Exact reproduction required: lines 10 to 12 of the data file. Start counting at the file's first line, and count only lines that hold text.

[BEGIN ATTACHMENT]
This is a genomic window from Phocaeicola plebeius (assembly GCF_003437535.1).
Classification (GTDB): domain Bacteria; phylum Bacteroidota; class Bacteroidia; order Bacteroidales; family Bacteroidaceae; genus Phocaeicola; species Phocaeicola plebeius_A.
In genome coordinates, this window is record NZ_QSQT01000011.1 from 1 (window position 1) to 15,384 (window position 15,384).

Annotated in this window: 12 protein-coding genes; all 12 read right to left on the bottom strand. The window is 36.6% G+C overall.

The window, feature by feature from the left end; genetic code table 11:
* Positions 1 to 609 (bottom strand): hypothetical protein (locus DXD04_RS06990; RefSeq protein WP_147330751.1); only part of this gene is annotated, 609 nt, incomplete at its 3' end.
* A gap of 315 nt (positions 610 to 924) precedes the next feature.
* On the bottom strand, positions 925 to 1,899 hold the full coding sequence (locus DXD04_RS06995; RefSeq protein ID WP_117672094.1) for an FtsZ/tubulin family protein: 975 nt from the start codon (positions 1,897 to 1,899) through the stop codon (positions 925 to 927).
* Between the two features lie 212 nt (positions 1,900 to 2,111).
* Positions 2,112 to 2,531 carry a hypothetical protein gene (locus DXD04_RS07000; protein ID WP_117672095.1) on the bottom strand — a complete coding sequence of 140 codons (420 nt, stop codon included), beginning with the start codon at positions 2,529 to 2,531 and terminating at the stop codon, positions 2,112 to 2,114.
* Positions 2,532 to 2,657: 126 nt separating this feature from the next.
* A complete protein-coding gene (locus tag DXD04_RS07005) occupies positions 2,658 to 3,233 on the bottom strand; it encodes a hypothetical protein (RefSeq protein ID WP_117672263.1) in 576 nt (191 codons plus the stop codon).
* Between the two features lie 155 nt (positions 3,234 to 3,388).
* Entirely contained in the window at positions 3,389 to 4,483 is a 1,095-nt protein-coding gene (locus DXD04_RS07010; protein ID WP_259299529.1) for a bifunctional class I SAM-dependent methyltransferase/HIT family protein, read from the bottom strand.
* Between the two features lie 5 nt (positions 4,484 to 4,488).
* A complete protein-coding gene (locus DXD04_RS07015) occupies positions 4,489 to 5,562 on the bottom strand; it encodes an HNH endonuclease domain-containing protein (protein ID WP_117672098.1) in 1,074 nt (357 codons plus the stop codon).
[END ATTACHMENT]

* Positions 2,112 to 2,531 carry a hypothetical protein gene (locus DXD04_RS07000; protein ID WP_117672095.1) on the bottom strand — a complete coding sequence of 140 codons (420 nt, stop codon included), beginning with the start codon at positions 2,529 to 2,531 and terminating at the stop codon, positions 2,112 to 2,114.
* Positions 2,532 to 2,657: 126 nt separating this feature from the next.
* A complete protein-coding gene (locus tag DXD04_RS07005) occupies positions 2,658 to 3,233 on the bottom strand; it encodes a hypothetical protein (RefSeq protein ID WP_117672263.1) in 576 nt (191 codons plus the stop codon).